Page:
So far, just a headline at the Wall Street Journal: “BP Suffers Setback in Installing Containment Dome” and merely a “Breaking News” listing. From its e-mail alert:
Hydrate build-up stalled placement of the containment dome over gushing oil. The BP executive of the dome said, “I would say it has failed.”
Scanning other news services; will update post haste.
BP Plc hit a snag in its efforts to lower a giant containment dome to trap oil from a blown-out Gulf of Mexico oil well on the sea floor that could take two days to troubleshoot, a BP executive said on Saturday.
BP engineers encountered flammable hydrate formations while lowering the four-story structure onto the leak, said Doug Suttles, the company’s chief operating officer.
“I wouldn’t say it’s failed yet,” Suttles said.
The effort to place a containment dome over a gushing wellhead was dealt a setback when a large volume of hydrates — crystals formed when gas combines with water — accumulated inside of the vessel, BP’s chief operating officer said Saturday.
Gas hydrates are lighter than water, and as a result, made the dome buoyant, Doug Suttles said. The crystals also blocked the top of the dome, which would prevent oil from being funneled to a drill ship.
The dome was moved off to the side of the wellhead and is resting on the seabed while crews work to overcome the challenge, Suttles said.
“What we had to do was pick the dome back up, set it over to the side while we evaluate what options we have to actually try to prevent the hydrate formation or find some other method to try to capture the flow,” he said…
The technique has never been tried at such a depth and there are no guarantees it will work, said BP, which holds the license for the well.
“It’s a technology first,” BP CEO Tony Hayward told CNN’s David Mattingly Friday. “It works in 3 [hundred] to 400 feet of water. But the pressures and temperatures are very different here. So we cannot be confident that it will work.”…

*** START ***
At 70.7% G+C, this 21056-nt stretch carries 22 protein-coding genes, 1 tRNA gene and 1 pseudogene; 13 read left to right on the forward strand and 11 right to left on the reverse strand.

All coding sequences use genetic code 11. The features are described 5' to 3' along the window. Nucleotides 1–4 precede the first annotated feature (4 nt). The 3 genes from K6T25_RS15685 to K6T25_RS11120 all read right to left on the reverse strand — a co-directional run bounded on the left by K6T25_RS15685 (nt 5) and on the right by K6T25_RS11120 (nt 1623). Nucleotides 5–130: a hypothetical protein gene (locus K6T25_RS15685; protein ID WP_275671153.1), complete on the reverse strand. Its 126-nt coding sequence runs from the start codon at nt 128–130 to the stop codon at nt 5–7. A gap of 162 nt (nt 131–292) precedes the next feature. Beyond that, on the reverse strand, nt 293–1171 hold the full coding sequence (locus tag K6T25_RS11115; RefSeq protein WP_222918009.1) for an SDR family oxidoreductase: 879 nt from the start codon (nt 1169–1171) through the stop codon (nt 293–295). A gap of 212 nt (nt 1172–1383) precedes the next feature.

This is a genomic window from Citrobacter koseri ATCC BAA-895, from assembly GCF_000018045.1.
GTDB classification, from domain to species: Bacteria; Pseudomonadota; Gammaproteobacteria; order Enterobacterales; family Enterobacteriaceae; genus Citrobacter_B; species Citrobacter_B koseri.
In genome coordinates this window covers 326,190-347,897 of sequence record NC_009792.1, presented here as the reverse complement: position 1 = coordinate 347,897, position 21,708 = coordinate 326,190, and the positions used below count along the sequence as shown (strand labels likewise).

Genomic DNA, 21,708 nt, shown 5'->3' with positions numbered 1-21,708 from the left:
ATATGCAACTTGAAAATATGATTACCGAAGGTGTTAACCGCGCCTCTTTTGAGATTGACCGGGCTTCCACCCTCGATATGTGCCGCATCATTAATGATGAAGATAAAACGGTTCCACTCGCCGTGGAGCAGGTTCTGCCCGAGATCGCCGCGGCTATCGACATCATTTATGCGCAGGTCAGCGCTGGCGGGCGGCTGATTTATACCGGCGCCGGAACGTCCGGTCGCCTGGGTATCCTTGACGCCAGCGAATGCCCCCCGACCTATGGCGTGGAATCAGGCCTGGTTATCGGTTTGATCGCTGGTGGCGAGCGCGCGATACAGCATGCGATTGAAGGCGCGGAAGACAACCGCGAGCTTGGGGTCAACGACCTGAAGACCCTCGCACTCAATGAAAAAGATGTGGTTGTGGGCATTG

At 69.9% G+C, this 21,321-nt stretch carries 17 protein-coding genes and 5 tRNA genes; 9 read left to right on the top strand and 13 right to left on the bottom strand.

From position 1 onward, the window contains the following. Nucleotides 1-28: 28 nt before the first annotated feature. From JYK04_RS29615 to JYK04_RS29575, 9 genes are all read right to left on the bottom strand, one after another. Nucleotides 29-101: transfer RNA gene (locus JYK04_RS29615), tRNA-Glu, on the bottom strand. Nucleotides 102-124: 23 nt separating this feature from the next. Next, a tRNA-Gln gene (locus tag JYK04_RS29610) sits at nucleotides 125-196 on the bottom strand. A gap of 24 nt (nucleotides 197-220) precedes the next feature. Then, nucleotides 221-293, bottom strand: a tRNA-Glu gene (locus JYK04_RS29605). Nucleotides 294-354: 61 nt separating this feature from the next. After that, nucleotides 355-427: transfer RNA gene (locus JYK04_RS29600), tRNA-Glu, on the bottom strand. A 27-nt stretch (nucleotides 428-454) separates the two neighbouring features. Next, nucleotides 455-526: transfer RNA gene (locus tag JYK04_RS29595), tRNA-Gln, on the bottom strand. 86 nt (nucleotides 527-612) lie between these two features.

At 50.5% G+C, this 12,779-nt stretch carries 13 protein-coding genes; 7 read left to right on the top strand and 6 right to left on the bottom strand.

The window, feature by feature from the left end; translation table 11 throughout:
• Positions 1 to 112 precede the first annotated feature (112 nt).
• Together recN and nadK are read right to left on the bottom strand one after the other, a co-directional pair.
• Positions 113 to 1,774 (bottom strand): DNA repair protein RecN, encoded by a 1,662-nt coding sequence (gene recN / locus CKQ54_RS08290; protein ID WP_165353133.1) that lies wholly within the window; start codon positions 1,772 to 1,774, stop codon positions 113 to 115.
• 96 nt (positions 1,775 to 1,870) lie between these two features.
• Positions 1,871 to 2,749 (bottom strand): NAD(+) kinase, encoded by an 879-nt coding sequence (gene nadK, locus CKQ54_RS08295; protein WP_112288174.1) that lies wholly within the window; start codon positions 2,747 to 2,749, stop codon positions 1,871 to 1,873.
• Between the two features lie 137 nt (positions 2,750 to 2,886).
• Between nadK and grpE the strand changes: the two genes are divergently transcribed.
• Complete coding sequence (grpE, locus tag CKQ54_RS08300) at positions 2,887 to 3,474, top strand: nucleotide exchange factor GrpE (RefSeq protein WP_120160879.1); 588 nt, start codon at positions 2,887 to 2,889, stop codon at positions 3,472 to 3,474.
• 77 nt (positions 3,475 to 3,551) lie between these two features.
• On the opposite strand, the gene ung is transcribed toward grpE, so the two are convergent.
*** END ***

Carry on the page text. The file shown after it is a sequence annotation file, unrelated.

Casi Calloway, CEO of the environmental group Mobile Baykeeper, said Saturday she hopes the dome operation is successful, but she’s not counting on it…
BP hopes to connect the dome to a drill ship over the weekend and to begin sucking oil from the containment dome up to the ship by the beginning of next week, the company’s chief operating officer, Suttles said at a news conference Friday afternoon.
“This has not been done before and it will undoubtedly have some complications,” he added.
Like BP, the U.S. Coast Guard worked Friday to manage expectations about the success of the operation.
“This is going to take a few days and this is not going to be something instantaneous,” Coast Guard Rear Adm. Mary Landry said. “It may or may not work.”
On the surface of the Gulf of Mexico, the Coast Guard will continue its efforts to disperse and contain the massive oil slick, which has started to reach Louisiana’s outer islands. The Coast Guard performed four controlled burns, dropped 28,000 gallons of dispersant chemical and skimmed 8,000 barrels of an oil-water mix on Thursday, said Petty Officer Brandon Blackwell.
Calloway said the use of dispersants is also cause for concern.
“We don’t know what’s in it, we don’t know much about it,” she said.
“All it really does is sink the oil to the bottom and kind of get it out of sight. So the public doesn’t worry about it as much but the dispersant in itself is toxic,” Calloway said. “We don’t know what the half-life of it is, or how it changes the composition of oil. … We don’t know how long it stays in the water.”
Yves here. The cynic in me notes:
1. Higher level execs effectively denying a report by a lower level exec with operational responsibility (the quote from the executive cited in the WSJ e-mail alert is notably absent from its story now up, a rather impressive act of damage control. This story, like the CNN and Reuters account, now has the only BP quotes coming from the COO Shuttles). This may well be an effort to buy time by faffing around (as the Brits would put it) with a pretty unlikely to succeed Plan A while they move towards implementing Plan B or C. But let’s face it, BP would presumably have tried the approach most likely to work first.
2. The fact that the Coast Guard is handling surface containment, when BP had said it would take those measures in case of a leak.